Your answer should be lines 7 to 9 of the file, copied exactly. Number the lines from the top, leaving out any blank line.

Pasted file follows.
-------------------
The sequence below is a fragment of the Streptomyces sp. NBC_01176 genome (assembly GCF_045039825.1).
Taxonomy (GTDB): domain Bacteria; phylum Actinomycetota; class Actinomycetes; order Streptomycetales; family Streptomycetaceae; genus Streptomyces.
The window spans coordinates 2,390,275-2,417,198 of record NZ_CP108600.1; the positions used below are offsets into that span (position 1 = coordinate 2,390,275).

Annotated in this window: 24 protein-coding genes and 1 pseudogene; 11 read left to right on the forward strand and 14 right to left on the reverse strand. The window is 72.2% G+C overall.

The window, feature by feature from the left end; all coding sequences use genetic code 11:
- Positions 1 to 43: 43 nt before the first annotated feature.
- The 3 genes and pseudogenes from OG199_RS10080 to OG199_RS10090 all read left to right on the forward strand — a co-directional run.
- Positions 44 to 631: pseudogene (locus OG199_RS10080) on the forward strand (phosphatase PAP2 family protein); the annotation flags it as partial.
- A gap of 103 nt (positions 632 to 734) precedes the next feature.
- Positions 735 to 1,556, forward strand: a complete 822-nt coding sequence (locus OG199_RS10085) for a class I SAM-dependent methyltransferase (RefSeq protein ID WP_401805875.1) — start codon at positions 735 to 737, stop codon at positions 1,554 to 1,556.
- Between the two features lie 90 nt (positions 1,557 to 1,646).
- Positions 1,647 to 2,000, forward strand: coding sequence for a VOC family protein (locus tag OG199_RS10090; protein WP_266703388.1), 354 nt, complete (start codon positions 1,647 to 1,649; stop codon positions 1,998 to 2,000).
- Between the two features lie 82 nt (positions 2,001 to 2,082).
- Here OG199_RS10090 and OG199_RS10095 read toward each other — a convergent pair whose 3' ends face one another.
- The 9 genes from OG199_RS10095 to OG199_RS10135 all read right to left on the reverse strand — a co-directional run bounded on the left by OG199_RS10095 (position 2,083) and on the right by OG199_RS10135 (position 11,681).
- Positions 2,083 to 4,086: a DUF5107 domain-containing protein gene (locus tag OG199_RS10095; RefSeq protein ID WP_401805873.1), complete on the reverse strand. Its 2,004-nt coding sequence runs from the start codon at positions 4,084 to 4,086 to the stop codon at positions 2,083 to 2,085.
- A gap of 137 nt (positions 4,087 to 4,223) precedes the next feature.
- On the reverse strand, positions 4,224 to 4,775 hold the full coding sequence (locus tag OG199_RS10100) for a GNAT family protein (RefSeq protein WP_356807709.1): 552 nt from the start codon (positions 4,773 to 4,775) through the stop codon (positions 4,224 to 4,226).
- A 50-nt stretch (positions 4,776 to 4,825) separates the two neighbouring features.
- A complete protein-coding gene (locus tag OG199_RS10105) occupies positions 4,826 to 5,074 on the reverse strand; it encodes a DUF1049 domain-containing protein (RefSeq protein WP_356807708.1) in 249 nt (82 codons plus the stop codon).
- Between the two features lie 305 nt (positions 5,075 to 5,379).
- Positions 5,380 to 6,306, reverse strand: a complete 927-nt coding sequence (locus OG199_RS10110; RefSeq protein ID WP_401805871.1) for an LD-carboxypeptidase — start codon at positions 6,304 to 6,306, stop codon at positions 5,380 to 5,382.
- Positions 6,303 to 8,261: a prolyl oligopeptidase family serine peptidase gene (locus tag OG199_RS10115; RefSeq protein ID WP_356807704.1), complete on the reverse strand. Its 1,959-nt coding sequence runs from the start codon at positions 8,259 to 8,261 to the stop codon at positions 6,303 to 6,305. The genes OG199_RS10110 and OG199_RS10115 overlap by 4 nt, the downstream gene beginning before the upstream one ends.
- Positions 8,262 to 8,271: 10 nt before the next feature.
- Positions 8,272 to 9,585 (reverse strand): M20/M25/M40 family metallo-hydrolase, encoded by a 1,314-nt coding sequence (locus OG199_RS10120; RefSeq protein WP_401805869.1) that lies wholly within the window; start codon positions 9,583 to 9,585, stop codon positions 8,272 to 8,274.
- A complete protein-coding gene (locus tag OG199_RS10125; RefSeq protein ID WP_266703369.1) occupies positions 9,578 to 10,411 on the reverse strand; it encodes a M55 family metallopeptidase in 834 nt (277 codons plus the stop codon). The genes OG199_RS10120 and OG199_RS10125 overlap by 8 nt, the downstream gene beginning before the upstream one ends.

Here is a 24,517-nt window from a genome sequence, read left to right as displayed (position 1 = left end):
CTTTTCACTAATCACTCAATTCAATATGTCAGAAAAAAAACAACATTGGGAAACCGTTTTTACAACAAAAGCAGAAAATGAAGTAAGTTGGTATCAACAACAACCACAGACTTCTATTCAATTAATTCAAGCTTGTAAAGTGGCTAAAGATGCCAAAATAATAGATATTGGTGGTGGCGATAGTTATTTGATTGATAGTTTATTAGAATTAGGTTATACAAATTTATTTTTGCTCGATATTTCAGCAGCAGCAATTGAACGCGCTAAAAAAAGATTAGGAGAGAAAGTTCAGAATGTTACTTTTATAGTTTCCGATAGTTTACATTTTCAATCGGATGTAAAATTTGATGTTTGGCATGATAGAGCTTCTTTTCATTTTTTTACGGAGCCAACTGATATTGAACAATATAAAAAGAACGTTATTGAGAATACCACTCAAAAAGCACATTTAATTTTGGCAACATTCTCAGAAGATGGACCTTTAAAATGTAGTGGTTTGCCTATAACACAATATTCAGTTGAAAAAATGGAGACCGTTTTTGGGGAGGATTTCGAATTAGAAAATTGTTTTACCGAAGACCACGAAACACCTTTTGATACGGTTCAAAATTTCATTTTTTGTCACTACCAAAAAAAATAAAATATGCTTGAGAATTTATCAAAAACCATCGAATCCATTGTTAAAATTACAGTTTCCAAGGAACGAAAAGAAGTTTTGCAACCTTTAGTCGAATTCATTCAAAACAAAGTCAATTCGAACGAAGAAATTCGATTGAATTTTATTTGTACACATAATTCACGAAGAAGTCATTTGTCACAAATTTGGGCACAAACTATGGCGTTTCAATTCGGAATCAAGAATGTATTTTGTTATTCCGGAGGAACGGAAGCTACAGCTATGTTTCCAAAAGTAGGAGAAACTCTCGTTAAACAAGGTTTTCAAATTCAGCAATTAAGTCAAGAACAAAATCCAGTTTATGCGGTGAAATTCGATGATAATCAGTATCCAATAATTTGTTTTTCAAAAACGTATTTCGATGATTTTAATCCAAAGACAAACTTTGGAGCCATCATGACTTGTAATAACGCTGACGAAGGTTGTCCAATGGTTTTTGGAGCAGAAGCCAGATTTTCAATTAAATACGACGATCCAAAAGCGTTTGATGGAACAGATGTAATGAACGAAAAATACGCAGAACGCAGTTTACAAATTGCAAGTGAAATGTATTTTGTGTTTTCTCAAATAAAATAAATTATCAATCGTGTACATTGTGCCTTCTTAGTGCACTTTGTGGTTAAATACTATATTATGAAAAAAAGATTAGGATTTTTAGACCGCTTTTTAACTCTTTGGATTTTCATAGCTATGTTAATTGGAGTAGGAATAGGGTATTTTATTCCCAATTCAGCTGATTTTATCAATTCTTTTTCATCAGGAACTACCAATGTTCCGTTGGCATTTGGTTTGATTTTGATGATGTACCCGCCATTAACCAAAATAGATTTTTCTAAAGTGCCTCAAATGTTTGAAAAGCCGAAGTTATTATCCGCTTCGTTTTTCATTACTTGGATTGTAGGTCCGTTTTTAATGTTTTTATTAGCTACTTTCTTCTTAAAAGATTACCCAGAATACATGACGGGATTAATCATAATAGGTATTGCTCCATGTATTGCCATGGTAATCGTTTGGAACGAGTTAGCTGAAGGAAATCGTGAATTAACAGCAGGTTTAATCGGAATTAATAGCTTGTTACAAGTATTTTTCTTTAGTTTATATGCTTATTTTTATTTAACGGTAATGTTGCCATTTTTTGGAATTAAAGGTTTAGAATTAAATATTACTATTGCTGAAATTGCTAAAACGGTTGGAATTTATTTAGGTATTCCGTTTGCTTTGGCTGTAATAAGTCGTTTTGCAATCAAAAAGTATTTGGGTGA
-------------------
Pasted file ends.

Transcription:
- The 3 genes and pseudogenes from OG199_RS10080 to OG199_RS10090 all read left to right on the forward strand — a co-directional run.
- Positions 44 to 631: pseudogene (locus OG199_RS10080) on the forward strand (phosphatase PAP2 family protein); the annotation flags it as partial.
- A gap of 103 nt (positions 632 to 734) precedes the next feature.